Serial fabulist and likely short-term member of Congress, George Santos, was recently charged in a 13-count indictment in the Eastern District of New York to great media fanfare. Most of the charges stemmed from Santos’ constant inability to tell the truth and the alleged bilking of constituents and contributors for money that he then used to buy designer clothes and pay credit card bills. Midway through the indictment, however, prosecutors revealed some surprise allegations concerning Santos’ alleged scheme to fraudulently obtain enhanced unemployment benefits during the early days of the COVID-19 pandemic. That conduct was enough for the federal government to charge Santos with theft of public funds and additional counts of wire fraud. The charges are only the latest in the government’s concerted effort to bring more prosecutions alleging theft of COVID-19 funds in the coming year.
The relief programs, which were first approved in March 2020, lead to a rush of claims and applications to the federal government requesting Paycheck Protection Program (PPP) funds, Economic Injury Disaster Loans (EIDL), and enhanced Unemployment Insurance (UI) payments. Later legislation and administration proposals allowed companies and individuals to collect Medicare and insurance reimbursements for at-home COVID-19 tests, personal protective equipment, and other treatments.
Since April 2020, federal prosecutors have charged more than 192 defendants in PPP or EIDL fraud cases. They have seized or frozen over $76 million in assets in conjunction with these prosecutions, which have occurred across the nation and are active in half the states. In the same time frame, the California Attorney General and local District Attorneys have opened over 1,800 investigations into COVID-19 assistance fraud leading to 641 arrests and 311 convictions.
Three years after the first funds were provided, federal and state governments remain deeply committed to investigating possible fraud by individuals and businesses that received pandemic related funds. The government is actively scrutinizing whether applicants legitimately qualified for the relief, correctly and truthfully filled out applications, and then used the funds as they said they would. In April 2023, the federal government announced the indictment of 18 individuals across the country who were allegedly involved in healthcare fraud arising out of federally funded pandemic programs. There is no indication that the government will stop any time soon either.
In Santos’ case, the federal government has accused him of collecting enhanced unemployment assistance while receiving a $120,000 salary for working at a venture capital fund. In other instances, as indicated in recent press releases by the Department of Justice, the government is looking at whether organizations that received COVID-19 relief assistance qualified to receive that assistance. A review of filings and press releases also shows that the government has taken a particular interest in non-profit agencies, golf and recreation clubs, and other organizations that, according to the government, exist in the gray area between qualified and disqualified entities The government is also investigating organizations that received both PPP and EIDL funding and whether those EIDL funds were used for the same purposes as PPP funds.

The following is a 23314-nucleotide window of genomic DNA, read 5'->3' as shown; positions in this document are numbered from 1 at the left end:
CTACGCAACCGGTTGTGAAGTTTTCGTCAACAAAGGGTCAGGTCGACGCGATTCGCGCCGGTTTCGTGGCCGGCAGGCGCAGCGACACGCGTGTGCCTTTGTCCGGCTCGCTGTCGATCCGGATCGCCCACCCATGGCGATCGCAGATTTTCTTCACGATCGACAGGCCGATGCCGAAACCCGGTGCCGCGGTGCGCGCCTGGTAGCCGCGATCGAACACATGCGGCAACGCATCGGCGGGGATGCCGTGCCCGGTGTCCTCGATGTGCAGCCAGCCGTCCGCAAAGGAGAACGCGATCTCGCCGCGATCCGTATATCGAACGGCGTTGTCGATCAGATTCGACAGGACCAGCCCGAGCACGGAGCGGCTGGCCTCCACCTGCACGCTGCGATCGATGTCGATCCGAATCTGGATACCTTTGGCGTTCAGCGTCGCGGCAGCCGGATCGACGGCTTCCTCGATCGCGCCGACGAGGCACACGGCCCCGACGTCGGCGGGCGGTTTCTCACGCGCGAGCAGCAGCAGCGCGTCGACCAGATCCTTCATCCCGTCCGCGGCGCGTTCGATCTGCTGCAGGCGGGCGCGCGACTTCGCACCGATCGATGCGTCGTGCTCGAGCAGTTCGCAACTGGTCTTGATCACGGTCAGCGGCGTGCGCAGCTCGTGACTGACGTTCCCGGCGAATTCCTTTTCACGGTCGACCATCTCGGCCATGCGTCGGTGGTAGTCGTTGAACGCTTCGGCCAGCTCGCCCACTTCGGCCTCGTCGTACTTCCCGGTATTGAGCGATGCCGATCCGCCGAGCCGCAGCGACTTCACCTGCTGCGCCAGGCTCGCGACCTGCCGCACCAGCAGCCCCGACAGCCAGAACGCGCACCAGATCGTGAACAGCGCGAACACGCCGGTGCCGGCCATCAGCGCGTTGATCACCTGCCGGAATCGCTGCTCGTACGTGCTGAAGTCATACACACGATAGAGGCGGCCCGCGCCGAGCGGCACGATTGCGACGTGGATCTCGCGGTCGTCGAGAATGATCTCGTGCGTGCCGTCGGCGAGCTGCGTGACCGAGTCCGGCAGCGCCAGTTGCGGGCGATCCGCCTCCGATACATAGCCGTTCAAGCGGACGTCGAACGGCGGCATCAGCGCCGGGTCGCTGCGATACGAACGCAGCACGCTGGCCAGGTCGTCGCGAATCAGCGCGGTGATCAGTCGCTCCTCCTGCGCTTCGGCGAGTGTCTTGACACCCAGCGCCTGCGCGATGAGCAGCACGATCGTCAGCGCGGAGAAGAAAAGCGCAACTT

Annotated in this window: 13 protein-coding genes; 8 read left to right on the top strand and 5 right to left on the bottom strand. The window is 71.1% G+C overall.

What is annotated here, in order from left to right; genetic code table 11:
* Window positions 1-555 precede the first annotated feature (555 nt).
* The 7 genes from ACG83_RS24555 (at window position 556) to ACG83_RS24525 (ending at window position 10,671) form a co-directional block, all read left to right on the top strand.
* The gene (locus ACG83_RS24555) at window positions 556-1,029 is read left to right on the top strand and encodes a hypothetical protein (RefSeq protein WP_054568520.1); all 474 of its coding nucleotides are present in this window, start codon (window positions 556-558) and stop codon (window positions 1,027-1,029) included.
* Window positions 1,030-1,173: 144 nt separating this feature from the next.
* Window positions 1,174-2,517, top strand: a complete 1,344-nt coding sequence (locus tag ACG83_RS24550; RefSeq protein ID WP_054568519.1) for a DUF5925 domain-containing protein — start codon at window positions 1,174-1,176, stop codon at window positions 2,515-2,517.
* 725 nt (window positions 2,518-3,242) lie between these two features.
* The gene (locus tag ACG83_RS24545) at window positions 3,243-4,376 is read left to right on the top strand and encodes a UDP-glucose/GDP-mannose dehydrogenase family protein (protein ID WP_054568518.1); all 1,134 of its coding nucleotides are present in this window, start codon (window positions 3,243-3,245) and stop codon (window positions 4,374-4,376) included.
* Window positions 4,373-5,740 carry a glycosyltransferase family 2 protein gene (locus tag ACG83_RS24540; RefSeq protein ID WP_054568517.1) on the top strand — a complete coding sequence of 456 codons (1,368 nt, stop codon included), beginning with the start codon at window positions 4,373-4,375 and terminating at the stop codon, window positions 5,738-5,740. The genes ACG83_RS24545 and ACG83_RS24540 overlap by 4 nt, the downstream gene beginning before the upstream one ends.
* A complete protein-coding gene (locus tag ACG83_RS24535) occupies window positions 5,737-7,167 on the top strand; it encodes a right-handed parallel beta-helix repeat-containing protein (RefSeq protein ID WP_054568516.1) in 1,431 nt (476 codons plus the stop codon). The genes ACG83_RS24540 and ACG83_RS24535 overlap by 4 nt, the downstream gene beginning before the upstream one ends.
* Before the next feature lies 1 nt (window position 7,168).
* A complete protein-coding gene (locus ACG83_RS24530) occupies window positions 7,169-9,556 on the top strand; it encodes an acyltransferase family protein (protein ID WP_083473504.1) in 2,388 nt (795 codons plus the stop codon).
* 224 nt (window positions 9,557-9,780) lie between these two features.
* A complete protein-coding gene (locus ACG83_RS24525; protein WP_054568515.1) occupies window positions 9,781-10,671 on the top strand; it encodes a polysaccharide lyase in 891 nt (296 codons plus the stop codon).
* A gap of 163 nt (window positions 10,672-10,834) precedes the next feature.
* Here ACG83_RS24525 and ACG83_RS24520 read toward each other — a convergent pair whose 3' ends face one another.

The breadth of federal criminal statutes, such as wire fraud (18 USC § 1343), false statements (18 USC §§ 1001 and 1014), false claims (18 USC § 3729), and theft of public funds (18 USC § 641), provide the government with immense leverage in investigating and charging individuals and organizations that may have unwittingly not complied with the repeatedly revised and inconsistently applied rules and regulations of the programs.
Guiding individuals and organizations through these stressful and potentially devastating investigations requires experienced criminal defense counsel. Klinedinst criminal defense attorneys have the experience and tactical know-how required to navigate these dangerous waters.
About the Author
Harold C. Trimmer represents professionals and businesses in civil, criminal, and administrative proceedings. On the civil side, he has defended law firms, lawyers, real estate professionals, and accountants in civil malpractice actions. He has also represented businesses and individuals in a variety of other disputes, including embezzlement investigations and litigation, theft of intellectual property, contract disputes, fraud matters, and other business disputes. He has also authored and argued appeals before the California Court of Appeal and the Ninth Circuit.
This article is intended to be for informational purposes only. This information does not constitute legal advice. The law is constantly changing and the information may not be complete or correct depending on the date of the article and your particular legal problem. The use of information from this article does not create any type of attorney-client relationship.
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